Legislation Introduced to Expand Social Security
WASHINGTON, Feb. 16 – Sen. Bernie Sanders (I-Vt.) introduced legislation Thursday to expand Social Security benefits and strengthen the retirement program for generations to come. Rep. Peter DeFazio (D-Ore.) introduced a companion bill in the House.
“It is time to expand Social Security, not cut it,” Sanders told Social Security Works, The Alliance for Retired Americans and other organizations at a meeting on Capitol Hill.
The legislation would ensure that Social Security could pay every benefit owed to every eligible American for the next 61 years, according to a new analysis Thursday by the retirement system’s chief actuary.
“Anyone who tells you Social Security is going broke is lying,” Sanders said. “We can increase Social Security benefits for millions of Americans and extend the life of Social Security if we have the political will to tell the wealthiest Americans to pay the same rate as everyone else.”
The bills would increase benefits by about $1,300 a year for seniors now making less than $16,000 annually. “At a time when more than half of older Americans over the age of 55 have no retirement savings, our job is to expand Social Security to make sure that every American can retire with the dignity and the respect that they have earned and deserve,” Sanders said.
The legislation also would make the wealthiest Americans – those with incomes of more than $250,000 a year – pay the same rate into the retirement system as everyone else already pays. Current law now caps the amount of income subject to payroll taxes $127,200. Under the proposal, only the top 1.6 percent of wage earners would pay more under the proposal, according to the Center for Economic Policy Research.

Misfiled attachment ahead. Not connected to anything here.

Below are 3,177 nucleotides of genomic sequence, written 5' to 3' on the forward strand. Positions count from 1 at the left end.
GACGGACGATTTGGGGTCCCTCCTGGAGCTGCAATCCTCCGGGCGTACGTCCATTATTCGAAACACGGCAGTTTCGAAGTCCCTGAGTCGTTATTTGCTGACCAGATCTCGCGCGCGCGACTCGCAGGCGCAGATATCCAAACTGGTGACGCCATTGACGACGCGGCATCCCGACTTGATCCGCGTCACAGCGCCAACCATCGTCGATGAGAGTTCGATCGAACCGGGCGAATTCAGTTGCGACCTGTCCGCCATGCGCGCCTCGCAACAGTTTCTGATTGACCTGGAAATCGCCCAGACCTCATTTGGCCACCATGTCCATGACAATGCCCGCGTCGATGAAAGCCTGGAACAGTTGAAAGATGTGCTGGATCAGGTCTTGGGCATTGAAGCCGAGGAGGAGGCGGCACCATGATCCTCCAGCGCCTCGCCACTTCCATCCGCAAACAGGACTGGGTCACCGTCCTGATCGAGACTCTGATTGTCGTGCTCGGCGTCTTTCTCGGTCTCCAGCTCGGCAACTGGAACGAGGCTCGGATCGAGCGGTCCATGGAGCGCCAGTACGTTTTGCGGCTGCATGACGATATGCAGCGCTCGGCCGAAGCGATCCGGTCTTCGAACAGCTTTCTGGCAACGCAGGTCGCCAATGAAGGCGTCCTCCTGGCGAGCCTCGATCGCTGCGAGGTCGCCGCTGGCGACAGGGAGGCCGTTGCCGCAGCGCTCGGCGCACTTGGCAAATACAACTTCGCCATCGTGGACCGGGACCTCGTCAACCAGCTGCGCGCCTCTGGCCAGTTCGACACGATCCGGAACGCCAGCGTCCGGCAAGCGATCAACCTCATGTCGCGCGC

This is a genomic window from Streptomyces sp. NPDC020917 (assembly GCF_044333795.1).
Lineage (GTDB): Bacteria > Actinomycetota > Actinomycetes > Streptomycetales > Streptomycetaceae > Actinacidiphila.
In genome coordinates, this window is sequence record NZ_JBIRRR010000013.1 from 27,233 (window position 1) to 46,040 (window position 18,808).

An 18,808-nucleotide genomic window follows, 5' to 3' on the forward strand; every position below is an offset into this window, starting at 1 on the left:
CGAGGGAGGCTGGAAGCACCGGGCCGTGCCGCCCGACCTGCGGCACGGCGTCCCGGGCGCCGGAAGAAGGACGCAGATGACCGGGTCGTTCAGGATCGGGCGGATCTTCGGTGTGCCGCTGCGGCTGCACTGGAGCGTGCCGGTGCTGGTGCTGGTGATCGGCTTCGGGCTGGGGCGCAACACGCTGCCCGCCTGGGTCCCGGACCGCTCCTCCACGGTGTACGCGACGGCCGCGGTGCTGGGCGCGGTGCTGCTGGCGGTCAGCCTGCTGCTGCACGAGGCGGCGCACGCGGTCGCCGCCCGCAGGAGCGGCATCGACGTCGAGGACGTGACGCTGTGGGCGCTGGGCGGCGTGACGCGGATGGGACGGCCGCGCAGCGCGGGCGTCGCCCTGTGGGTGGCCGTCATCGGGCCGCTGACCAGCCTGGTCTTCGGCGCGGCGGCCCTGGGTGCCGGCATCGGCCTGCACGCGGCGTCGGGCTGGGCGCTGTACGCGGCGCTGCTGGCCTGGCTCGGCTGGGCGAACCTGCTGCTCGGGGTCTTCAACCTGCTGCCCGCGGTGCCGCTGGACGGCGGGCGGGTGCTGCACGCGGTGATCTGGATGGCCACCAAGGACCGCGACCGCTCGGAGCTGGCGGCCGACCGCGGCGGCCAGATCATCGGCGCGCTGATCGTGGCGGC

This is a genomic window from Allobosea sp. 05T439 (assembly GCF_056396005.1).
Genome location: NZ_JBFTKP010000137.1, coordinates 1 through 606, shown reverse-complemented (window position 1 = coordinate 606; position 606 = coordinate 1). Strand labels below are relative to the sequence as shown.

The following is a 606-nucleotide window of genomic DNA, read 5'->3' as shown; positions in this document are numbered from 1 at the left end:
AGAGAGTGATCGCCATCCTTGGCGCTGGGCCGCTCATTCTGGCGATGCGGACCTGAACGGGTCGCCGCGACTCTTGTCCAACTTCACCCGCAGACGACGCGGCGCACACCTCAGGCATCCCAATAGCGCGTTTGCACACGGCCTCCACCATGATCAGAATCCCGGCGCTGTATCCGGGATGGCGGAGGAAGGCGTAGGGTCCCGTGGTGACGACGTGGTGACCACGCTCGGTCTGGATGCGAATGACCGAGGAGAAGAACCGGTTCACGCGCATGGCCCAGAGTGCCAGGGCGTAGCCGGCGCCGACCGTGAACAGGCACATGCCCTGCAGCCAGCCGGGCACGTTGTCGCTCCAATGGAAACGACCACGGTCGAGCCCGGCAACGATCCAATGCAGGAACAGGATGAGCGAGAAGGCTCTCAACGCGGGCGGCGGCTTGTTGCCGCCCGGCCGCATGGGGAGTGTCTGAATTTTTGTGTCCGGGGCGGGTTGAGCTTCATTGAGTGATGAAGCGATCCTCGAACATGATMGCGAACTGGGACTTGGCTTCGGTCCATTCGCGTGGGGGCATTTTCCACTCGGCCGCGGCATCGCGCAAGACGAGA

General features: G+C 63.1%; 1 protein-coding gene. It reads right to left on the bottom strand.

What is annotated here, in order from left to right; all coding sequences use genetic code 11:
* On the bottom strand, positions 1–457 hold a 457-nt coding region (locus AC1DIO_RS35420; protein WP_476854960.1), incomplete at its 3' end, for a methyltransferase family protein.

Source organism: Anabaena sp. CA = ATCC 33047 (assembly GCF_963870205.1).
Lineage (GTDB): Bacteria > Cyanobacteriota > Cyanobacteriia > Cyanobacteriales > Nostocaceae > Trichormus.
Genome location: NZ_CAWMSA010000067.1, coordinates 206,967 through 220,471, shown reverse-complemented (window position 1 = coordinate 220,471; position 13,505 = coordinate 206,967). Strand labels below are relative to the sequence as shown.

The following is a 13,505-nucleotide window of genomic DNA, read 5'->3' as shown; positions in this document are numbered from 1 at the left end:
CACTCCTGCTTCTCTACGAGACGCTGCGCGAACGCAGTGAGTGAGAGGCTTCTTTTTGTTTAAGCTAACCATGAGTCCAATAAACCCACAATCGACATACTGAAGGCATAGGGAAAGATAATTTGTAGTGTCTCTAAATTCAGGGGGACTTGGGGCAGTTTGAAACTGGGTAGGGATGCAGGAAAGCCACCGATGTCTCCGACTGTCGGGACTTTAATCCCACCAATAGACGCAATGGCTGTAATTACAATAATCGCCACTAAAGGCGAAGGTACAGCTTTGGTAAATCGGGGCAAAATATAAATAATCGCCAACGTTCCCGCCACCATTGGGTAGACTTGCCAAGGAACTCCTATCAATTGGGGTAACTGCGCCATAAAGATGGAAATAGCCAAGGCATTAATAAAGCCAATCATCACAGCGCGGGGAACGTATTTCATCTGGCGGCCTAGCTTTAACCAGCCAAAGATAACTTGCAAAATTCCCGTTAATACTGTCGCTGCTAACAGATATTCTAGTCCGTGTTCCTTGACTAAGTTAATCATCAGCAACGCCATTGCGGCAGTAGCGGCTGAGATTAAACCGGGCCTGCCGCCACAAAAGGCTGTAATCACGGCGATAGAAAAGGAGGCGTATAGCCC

Strengthening and expanding Social Security enjoys widespread support: 72 percent of Americans, including 51 percent of Republicans, “support increasing – not cutting – Social Security benefits by asking millionaires and billionaires to pay more into the system,” according to an October 2016 survey by Public Policy Polling,
“This is not a radical idea. In fact, it is supported by the overwhelming majority of Americans, Democrats and Republicans alike,” Sanders said.
The measure also would increase cost-of-living adjustments by more accurately measuring the spending patterns of seniors. Under current law, the consumer price index used to calculate annual benefit adjustments does not accurately reflect how inflation in health care costs and prescription drug prices impact seniors. Despite the skyrocketing cost of prescription drugs, seniors and disabled veterans received no cost-of-living-adjustment for three out of the last six years. Under the legislation, a typical Social Security recipient would see a $43 per month increase at age 80 and a $73 a month increase at age 90.
To read Sanders’ bill, click here.